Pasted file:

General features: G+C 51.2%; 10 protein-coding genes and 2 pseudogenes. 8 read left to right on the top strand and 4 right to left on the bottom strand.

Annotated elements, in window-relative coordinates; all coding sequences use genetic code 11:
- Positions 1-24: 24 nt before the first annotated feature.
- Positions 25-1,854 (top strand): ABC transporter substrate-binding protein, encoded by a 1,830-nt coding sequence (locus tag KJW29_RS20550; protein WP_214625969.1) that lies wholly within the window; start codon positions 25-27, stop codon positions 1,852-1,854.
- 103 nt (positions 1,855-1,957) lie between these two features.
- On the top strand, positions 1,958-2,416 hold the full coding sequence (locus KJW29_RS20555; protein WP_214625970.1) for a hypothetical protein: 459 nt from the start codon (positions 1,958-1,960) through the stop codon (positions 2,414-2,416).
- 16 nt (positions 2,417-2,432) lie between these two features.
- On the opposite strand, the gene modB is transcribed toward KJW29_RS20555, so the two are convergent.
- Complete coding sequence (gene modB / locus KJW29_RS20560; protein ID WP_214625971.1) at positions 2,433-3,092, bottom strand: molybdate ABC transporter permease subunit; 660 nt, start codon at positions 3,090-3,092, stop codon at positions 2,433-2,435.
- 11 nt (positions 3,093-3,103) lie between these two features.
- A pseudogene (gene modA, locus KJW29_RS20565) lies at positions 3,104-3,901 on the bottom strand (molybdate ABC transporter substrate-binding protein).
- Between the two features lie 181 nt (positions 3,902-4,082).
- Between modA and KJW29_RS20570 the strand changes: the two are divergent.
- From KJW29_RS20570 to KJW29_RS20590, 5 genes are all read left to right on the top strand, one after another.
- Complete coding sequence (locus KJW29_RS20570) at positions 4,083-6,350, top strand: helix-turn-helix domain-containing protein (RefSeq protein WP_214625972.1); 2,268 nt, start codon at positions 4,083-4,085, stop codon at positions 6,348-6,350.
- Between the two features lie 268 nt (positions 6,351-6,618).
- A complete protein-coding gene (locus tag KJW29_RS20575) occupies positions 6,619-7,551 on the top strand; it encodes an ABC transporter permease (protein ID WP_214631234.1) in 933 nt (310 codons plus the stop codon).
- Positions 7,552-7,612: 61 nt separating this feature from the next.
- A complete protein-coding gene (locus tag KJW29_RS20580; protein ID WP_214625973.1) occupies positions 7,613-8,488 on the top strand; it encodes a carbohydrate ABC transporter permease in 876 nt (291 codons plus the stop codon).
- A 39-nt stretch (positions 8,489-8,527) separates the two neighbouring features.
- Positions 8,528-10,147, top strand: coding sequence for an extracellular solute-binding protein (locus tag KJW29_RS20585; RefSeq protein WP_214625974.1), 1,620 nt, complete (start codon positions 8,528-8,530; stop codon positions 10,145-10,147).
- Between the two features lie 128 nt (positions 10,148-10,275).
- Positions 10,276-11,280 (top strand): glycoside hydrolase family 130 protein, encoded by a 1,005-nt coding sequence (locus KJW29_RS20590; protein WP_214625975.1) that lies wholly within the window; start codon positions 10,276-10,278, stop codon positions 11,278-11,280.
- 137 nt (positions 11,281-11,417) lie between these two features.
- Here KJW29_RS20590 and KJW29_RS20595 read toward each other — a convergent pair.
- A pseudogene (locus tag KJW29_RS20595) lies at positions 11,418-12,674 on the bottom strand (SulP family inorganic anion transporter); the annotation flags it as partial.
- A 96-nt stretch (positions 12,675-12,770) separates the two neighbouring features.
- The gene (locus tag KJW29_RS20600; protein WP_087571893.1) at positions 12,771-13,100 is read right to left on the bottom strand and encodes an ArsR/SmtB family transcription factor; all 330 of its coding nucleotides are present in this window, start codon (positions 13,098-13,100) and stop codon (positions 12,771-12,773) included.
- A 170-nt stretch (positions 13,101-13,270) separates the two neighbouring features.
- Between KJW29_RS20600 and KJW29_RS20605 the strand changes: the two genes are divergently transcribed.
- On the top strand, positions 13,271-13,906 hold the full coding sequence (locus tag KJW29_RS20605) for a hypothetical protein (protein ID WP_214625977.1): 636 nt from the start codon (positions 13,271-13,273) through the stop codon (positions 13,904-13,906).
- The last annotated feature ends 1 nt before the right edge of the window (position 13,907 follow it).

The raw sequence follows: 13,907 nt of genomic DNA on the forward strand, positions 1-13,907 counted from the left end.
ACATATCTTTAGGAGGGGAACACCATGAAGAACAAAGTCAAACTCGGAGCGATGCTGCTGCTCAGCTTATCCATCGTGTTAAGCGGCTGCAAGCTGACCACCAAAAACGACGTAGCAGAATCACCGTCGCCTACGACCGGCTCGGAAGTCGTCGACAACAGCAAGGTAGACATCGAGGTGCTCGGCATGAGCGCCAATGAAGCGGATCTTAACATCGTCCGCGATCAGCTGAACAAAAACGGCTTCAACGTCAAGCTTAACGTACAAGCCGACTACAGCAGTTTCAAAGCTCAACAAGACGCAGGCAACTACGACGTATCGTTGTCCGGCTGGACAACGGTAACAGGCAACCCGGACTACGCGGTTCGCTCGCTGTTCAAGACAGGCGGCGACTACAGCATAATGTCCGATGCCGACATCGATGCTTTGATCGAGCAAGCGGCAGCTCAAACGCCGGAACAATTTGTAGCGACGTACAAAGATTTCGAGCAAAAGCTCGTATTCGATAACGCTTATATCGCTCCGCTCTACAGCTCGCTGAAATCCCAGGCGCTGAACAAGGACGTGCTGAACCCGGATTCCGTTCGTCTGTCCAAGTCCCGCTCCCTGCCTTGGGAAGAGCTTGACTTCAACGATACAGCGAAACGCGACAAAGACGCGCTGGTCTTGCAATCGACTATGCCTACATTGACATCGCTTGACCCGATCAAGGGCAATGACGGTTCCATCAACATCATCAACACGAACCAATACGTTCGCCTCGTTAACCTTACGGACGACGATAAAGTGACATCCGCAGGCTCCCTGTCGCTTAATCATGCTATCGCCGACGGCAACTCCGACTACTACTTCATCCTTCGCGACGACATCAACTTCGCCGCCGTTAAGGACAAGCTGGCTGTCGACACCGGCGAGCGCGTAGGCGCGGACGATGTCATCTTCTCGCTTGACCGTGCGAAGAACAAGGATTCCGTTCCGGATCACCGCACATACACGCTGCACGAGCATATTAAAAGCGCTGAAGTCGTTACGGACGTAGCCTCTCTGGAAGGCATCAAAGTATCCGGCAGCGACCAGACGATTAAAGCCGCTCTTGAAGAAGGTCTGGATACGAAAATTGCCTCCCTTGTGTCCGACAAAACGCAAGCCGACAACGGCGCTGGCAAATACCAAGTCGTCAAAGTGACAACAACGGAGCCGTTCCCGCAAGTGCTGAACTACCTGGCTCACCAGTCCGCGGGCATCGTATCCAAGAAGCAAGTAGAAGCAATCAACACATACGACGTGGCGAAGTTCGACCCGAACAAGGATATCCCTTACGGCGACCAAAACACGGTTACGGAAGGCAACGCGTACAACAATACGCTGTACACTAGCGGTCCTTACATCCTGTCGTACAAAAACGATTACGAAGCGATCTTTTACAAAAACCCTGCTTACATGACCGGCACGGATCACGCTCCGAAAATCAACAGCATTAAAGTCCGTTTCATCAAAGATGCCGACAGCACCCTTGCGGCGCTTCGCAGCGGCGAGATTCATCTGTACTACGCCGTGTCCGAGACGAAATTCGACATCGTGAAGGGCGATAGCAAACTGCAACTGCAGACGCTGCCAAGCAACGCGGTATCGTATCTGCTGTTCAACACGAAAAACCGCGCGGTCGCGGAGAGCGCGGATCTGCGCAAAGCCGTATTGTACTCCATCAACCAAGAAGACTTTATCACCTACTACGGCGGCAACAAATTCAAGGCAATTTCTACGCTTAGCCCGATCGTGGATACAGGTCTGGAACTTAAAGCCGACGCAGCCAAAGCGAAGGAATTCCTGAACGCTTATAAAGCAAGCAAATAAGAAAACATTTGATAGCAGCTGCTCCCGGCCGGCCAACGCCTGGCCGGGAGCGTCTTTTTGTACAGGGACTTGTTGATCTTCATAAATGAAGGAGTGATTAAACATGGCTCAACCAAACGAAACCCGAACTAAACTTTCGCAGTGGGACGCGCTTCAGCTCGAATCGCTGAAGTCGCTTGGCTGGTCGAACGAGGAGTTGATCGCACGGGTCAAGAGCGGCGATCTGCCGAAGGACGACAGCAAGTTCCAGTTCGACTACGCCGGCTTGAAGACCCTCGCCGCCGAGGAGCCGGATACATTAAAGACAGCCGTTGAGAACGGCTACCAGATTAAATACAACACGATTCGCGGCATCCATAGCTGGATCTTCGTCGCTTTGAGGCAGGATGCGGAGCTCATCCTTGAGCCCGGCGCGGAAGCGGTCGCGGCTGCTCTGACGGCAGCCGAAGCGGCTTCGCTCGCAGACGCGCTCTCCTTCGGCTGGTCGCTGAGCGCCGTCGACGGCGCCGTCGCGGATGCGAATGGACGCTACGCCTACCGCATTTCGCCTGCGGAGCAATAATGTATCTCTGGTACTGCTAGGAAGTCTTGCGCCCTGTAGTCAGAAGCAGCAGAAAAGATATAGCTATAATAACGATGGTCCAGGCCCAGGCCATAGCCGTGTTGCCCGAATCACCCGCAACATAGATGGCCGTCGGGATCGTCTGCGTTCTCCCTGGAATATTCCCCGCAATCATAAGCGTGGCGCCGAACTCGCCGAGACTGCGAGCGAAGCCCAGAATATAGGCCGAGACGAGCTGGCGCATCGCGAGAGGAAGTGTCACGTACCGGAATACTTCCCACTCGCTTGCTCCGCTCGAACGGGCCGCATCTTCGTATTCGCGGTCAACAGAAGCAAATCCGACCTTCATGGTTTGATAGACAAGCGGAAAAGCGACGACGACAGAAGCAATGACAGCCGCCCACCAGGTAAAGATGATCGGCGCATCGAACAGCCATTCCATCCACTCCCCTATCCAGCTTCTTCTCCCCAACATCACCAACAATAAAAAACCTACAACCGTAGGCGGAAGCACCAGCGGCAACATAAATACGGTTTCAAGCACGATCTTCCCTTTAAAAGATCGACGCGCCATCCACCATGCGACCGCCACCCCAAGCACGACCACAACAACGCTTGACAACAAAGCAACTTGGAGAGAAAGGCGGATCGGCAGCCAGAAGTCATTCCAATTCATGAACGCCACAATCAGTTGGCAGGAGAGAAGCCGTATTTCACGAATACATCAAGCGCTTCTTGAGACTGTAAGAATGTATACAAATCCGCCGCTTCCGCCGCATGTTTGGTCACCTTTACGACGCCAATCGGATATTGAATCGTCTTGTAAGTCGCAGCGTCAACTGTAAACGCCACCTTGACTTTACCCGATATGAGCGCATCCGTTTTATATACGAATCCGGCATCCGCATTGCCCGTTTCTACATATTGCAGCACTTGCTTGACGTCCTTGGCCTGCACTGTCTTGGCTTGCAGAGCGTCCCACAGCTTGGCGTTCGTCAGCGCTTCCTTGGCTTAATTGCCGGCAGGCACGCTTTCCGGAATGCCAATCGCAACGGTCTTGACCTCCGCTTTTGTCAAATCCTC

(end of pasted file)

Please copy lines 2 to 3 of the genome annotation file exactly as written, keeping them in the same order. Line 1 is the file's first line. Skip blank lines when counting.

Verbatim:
Annotated elements, in window-relative coordinates; all coding sequences use genetic code 11:
- Positions 1-24: 24 nt before the first annotated feature.